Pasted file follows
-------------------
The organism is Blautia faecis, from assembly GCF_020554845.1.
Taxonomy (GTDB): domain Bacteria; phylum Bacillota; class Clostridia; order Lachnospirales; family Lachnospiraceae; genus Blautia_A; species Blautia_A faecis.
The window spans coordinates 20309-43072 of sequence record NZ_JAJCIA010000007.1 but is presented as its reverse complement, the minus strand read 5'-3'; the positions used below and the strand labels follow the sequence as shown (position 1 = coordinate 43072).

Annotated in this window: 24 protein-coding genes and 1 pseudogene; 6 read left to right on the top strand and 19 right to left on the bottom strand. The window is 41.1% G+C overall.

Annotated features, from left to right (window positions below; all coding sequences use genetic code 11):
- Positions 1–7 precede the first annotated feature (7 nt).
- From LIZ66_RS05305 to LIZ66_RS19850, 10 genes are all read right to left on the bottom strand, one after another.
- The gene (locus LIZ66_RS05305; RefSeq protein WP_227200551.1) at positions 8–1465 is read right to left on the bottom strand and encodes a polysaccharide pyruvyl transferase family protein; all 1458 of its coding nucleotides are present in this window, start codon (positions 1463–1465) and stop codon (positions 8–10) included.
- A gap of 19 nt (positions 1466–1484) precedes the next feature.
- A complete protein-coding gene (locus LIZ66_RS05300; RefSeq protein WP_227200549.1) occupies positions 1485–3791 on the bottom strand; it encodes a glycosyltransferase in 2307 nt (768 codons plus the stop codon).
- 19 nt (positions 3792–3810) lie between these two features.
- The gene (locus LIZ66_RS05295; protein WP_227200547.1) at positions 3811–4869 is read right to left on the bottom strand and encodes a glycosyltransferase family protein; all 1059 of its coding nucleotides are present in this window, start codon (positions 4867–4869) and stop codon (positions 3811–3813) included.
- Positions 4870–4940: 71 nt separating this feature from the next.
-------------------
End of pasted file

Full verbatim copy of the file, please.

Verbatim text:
The organism is Blautia faecis, from assembly GCF_020554845.1.
Taxonomy (GTDB): domain Bacteria; phylum Bacillota; class Clostridia; order Lachnospirales; family Lachnospiraceae; genus Blautia_A; species Blautia_A faecis.
The window spans coordinates 20309-43072 of sequence record NZ_JAJCIA010000007.1 but is presented as its reverse complement, the minus strand read 5'-3'; the positions used below and the strand labels follow the sequence as shown (position 1 = coordinate 43072).

Annotated in this window: 24 protein-coding genes and 1 pseudogene; 6 read left to right on the top strand and 19 right to left on the bottom strand. The window is 41.1% G+C overall.

Annotated features, from left to right (window positions below; all coding sequences use genetic code 11):
- Positions 1–7 precede the first annotated feature (7 nt).
- From LIZ66_RS05305 to LIZ66_RS19850, 10 genes are all read right to left on the bottom strand, one after another.
- The gene (locus LIZ66_RS05305; RefSeq protein WP_227200551.1) at positions 8–1465 is read right to left on the bottom strand and encodes a polysaccharide pyruvyl transferase family protein; all 1458 of its coding nucleotides are present in this window, start codon (positions 1463–1465) and stop codon (positions 8–10) included.
- A gap of 19 nt (positions 1466–1484) precedes the next feature.
- A complete protein-coding gene (locus LIZ66_RS05300; RefSeq protein WP_227200549.1) occupies positions 1485–3791 on the bottom strand; it encodes a glycosyltransferase in 2307 nt (768 codons plus the stop codon).
- 19 nt (positions 3792–3810) lie between these two features.
- The gene (locus LIZ66_RS05295; protein WP_227200547.1) at positions 3811–4869 is read right to left on the bottom strand and encodes a glycosyltransferase family protein; all 1059 of its coding nucleotides are present in this window, start codon (positions 4867–4869) and stop codon (positions 3811–3813) included.
- Positions 4870–4940: 71 nt separating this feature from the next.